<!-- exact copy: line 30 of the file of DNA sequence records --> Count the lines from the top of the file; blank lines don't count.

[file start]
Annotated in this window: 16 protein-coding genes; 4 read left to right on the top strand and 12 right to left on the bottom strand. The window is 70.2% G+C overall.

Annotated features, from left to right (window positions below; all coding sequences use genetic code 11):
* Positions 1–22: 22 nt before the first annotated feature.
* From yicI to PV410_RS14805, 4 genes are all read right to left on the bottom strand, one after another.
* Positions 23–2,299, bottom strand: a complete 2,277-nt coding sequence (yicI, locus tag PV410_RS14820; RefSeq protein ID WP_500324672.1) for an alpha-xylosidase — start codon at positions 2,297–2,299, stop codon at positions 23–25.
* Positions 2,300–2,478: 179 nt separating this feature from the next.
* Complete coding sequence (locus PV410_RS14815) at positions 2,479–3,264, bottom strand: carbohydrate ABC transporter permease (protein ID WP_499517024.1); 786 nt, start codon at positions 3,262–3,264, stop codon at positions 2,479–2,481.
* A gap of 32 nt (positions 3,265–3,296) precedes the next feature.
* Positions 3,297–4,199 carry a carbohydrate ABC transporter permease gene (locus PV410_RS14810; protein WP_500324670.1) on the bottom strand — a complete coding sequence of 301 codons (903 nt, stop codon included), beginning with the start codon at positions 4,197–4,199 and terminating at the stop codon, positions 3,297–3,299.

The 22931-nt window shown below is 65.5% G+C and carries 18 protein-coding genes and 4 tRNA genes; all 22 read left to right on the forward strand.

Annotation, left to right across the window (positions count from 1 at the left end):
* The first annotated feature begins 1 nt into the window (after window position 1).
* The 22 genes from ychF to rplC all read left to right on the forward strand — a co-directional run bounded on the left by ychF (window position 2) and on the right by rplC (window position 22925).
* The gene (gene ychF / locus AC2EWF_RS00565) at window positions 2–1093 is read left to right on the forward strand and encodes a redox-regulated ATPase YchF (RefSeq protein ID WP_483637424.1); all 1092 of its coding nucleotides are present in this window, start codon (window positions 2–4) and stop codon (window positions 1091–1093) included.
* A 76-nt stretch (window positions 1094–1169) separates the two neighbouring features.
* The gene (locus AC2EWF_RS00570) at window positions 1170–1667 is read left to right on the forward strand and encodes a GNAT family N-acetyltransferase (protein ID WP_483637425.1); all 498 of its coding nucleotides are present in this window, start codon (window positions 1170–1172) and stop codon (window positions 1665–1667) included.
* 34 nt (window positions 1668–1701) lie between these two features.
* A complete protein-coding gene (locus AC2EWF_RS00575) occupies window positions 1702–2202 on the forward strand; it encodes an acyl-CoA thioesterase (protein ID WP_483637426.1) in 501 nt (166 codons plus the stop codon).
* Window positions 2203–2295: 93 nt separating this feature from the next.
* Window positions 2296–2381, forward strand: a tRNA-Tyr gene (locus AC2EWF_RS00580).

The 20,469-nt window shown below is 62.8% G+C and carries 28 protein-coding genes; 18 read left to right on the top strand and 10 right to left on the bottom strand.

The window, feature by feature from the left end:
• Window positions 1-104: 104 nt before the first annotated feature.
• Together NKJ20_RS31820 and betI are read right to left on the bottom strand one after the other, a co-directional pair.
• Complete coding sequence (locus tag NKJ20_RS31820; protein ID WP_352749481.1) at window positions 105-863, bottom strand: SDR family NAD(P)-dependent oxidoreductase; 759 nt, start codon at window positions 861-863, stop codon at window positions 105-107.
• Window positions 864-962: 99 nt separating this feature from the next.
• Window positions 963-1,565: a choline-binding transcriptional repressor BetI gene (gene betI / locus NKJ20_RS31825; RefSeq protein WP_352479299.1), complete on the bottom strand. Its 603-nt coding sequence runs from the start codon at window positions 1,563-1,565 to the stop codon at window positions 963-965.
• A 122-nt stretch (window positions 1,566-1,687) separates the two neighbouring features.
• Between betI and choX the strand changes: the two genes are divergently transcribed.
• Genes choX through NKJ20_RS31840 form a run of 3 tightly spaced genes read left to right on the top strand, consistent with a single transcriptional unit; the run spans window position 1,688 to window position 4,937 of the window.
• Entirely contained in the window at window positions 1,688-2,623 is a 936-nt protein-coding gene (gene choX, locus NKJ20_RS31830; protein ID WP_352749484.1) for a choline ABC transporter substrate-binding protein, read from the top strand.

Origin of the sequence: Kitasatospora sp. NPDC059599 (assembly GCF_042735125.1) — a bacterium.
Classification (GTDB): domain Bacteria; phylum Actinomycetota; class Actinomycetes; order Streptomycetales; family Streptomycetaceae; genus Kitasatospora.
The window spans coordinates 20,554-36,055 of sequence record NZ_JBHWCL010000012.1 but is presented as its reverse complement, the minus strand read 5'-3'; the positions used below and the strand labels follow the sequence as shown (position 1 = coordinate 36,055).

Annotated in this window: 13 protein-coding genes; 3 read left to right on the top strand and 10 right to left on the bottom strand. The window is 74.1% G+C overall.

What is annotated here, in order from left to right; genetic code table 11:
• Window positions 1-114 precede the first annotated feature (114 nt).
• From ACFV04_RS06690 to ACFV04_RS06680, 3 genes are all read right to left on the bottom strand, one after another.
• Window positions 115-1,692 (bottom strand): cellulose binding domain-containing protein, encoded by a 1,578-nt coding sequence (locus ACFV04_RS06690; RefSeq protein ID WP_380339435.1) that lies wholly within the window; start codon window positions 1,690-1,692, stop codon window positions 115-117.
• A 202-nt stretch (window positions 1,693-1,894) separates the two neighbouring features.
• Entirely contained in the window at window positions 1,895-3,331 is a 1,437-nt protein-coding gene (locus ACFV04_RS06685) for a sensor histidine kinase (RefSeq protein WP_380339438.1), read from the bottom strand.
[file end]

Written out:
• Genes choX through NKJ20_RS31840 form a run of 3 tightly spaced genes read left to right on the top strand, consistent with a single transcriptional unit; the run spans window position 1,688 to window position 4,937 of the window.